When the Vietnam War broke out, I was 24 years old and living in Indianapolis, Indiana. I was studying at Indiana University’s School of Medicine to become a doctor. I grew up as a Quaker and was a conscientious objector. As I heard about the war, I wanted to find a way that I could help.
The American Friends Service Committee knew about my interest in serving overseas. And they contacted me and said, “Would you by any chance be willing to serve with a project we’re starting in Vietnam?” and I said, “That's an answer to prayer.” What AFSC told me is that they had two projects in Quang Ngai province, which is in central Vietnam. The first one was a rehab center, a rehabilitation center for war-injured civilians, and we would be training local Vietnamese how to, for example, make artificial limbs and braces so that when we were no longer there, there would be skilled people who could continue to do that service.
The other program that we had then was a pre-K school for refugee children who were living in refugee camps right around the city. Then later we had a program of my going to the provincial prison across the street where we did sick calls for prisoners.
A few months into my time in Vietnam, the director of the pre-school for refugee children invited me to come home with her to celebrate Tet, the Vietnamese New Year. Tet was coming up and patients were leaving the hospital if they possibly could. Everybody wanted to be home for Tet and our staff wanted to be home for Tet. It’s a big holiday. Xuan Lan (pictured to Marjorie's left) said to me one day, “Would you like to come to Hue to visit me and my family and to see Hue for Tet?” and I said, “Oh, I would love to do that!” So, I went up there I think the day before the first day of Tet and she said, “I’ve arranged for you to stay with Sandy Johnson who is an English teacher in the high school where my daughter studies.”
When we arrived in Hue I received a message that several cities nearby were being attacked and that Hue could be next. Sandy and I decided to hide out in the bomb shelter in her living room. While we were there, a group of Vietnamese soldiers invaded her house. Just then I heard a missile coming. We had heard a lot of missiles and this one was coming very close. So, I bolted and ran to get into the bomb shelter and a missile hit the roof of the living room. I said, “Sandy, Sandy are you OK?” “I'm fine,” she said. Sandy was really disgusted because those soldiers had not moved an inch. They just stood there and they were OK. So, then they went out, they didn't need a house with a hole in its roof! A couple days later other soldiers came back and said come with us and they took us to one of the headquarters houses. Ultimately, we were registered as prisoners of war.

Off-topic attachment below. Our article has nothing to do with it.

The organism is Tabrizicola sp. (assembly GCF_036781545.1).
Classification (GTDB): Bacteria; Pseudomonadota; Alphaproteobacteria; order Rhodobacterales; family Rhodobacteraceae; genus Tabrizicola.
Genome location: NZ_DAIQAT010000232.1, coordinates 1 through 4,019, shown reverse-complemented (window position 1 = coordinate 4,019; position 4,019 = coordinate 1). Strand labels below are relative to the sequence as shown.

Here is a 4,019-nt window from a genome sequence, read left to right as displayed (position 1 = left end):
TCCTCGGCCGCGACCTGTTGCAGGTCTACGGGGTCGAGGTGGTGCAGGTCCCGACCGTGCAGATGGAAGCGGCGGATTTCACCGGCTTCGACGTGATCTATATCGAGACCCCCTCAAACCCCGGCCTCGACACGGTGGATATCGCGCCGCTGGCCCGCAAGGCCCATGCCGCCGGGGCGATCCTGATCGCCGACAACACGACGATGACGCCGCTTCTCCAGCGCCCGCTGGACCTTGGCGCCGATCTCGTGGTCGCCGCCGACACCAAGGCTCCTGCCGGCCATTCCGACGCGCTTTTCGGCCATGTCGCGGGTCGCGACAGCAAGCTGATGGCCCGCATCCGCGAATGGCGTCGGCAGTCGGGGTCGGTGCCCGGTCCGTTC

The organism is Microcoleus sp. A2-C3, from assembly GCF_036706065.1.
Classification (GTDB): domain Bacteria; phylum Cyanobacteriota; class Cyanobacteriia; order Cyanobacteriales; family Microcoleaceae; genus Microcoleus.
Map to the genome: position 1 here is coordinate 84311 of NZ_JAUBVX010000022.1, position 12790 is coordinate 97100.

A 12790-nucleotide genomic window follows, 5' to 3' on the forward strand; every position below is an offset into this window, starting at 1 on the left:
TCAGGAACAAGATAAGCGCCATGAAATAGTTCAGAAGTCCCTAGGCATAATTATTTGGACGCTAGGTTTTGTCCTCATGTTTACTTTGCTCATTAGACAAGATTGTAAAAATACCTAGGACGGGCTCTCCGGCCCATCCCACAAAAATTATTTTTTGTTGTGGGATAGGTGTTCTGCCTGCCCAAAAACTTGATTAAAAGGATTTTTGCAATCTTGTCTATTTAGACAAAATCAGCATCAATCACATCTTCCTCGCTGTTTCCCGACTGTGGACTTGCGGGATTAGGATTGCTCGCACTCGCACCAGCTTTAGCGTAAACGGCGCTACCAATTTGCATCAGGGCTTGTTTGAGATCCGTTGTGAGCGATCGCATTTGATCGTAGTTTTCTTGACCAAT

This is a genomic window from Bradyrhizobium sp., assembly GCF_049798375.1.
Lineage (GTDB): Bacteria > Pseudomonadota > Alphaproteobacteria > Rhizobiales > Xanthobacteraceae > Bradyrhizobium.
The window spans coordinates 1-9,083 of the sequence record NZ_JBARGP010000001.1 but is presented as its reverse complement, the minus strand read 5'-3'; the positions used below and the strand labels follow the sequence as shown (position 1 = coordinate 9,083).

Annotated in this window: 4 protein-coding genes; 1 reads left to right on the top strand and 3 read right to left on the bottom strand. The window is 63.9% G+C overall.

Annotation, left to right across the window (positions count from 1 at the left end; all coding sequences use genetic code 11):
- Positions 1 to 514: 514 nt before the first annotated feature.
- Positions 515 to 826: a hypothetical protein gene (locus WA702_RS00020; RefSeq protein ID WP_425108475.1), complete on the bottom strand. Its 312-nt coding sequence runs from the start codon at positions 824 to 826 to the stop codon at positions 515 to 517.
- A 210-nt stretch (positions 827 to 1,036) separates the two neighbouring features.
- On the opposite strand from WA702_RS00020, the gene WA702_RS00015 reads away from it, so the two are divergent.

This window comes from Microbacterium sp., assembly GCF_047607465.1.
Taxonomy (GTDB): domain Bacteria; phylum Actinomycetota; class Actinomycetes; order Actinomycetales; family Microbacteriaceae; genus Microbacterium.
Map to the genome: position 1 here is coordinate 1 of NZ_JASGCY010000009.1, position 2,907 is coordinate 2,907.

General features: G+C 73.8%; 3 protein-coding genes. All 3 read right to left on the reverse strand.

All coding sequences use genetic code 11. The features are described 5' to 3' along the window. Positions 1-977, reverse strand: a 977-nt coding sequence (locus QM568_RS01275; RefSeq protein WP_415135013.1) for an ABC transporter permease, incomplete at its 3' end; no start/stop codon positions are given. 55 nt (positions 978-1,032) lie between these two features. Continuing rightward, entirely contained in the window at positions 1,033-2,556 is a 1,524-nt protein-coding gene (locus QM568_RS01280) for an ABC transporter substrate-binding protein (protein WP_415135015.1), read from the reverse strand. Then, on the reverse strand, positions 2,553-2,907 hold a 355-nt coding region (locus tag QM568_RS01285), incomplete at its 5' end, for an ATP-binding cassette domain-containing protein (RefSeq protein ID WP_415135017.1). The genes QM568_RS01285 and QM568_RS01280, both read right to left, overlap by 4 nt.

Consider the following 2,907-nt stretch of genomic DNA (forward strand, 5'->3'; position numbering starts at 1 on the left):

Our prisoner camp wasn’t a typical prison. But it wasn’t pleasant, either. 35 Vietnamese prisoners were housed in a shelter built of palm leaves and bamboo. There were also 25 - 30 American POWs there who were housed in a similar shelter. They housed us with what I call a family. They were a group of people who were threshing rice for the guerrillas. What did we have to eat? Rice twice a day. There were bombing attacks so it wasn’t a picnic.
Sandy and I were released a couple of months later, on April 1st, 1968. Despite imprisonment, I was determined to complete my term. Before release, they asked us, “If we release you do you promise to go home?” Well, yes, of course. We want to see our family and let them know that we’re okay. They never asked us, do you promise not to come back? So, after three months in the states with my family and testifying before Congress and so forth and so on, I went back to Quang Ngai to finish my two-year term. Many people were so excited to see me!